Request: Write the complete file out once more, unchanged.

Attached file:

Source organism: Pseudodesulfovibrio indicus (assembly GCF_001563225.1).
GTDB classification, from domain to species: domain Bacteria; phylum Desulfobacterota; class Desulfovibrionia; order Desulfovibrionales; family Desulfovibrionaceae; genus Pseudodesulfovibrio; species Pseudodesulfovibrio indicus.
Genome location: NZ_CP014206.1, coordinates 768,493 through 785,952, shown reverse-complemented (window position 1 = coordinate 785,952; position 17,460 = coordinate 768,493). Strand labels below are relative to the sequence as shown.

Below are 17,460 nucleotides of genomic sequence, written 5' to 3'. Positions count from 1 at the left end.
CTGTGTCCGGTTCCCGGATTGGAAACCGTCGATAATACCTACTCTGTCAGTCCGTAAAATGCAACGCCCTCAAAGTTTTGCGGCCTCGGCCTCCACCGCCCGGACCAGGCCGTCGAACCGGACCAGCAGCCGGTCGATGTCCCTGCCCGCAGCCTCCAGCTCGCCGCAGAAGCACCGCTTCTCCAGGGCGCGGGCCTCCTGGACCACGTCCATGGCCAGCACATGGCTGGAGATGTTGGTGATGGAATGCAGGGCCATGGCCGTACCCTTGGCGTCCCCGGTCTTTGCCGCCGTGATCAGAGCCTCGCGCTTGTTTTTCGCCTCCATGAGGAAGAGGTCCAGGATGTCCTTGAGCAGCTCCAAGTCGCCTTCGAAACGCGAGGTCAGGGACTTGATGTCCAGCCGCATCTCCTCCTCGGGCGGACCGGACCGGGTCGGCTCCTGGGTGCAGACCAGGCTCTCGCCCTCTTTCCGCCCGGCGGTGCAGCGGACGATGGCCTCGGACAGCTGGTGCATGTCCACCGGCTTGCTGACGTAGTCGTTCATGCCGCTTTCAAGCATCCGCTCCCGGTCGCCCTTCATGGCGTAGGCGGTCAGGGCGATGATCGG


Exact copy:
Source organism: Pseudodesulfovibrio indicus (assembly GCF_001563225.1).
GTDB classification, from domain to species: domain Bacteria; phylum Desulfobacterota; class Desulfovibrionia; order Desulfovibrionales; family Desulfovibrionaceae; genus Pseudodesulfovibrio; species Pseudodesulfovibrio indicus.
Genome location: NZ_CP014206.1, coordinates 768,493 through 785,952, shown reverse-complemented (window position 1 = coordinate 785,952; position 17,460 = coordinate 768,493). Strand labels below are relative to the sequence as shown.

Below are 17,460 nucleotides of genomic sequence, written 5' to 3'. Positions count from 1 at the left end.
CTGTGTCCGGTTCCCGGATTGGAAACCGTCGATAATACCTACTCTGTCAGTCCGTAAAATGCAACGCCCTCAAAGTTTTGCGGCCTCGGCCTCCACCGCCCGGACCAGGCCGTCGAACCGGACCAGCAGCCGGTCGATGTCCCTGCCCGCAGCCTCCAGCTCGCCGCAGAAGCACCGCTTCTCCAGGGCGCGGGCCTCCTGGACCACGTCCATGGCCAGCACATGGCTGGAGATGTTGGTGATGGAATGCAGGGCCATGGCCGTACCCTTGGCGTCCCCGGTCTTTGCCGCCGTGATCAGAGCCTCGCGCTTGTTTTTCGCCTCCATGAGGAAGAGGTCCAGGATGTCCTTGAGCAGCTCCAAGTCGCCTTCGAAACGCGAGGTCAGGGACTTGATGTCCAGCCGCATCTCCTCCTCGGGCGGACCGGACCGGGTCGGCTCCTGGGTGCAGACCAGGCTCTCGCCCTCTTTCCGCCCGGCGGTGCAGCGGACGATGGCCTCGGACAGCTGGTGCATGTCCACCGGCTTGCTGACGTAGTCGTTCATGCCGCTTTCAAGCATCCGCTCCCGGTCGCCCTTCATGGCGTAGGCGGTCAGGGCGATGATCGG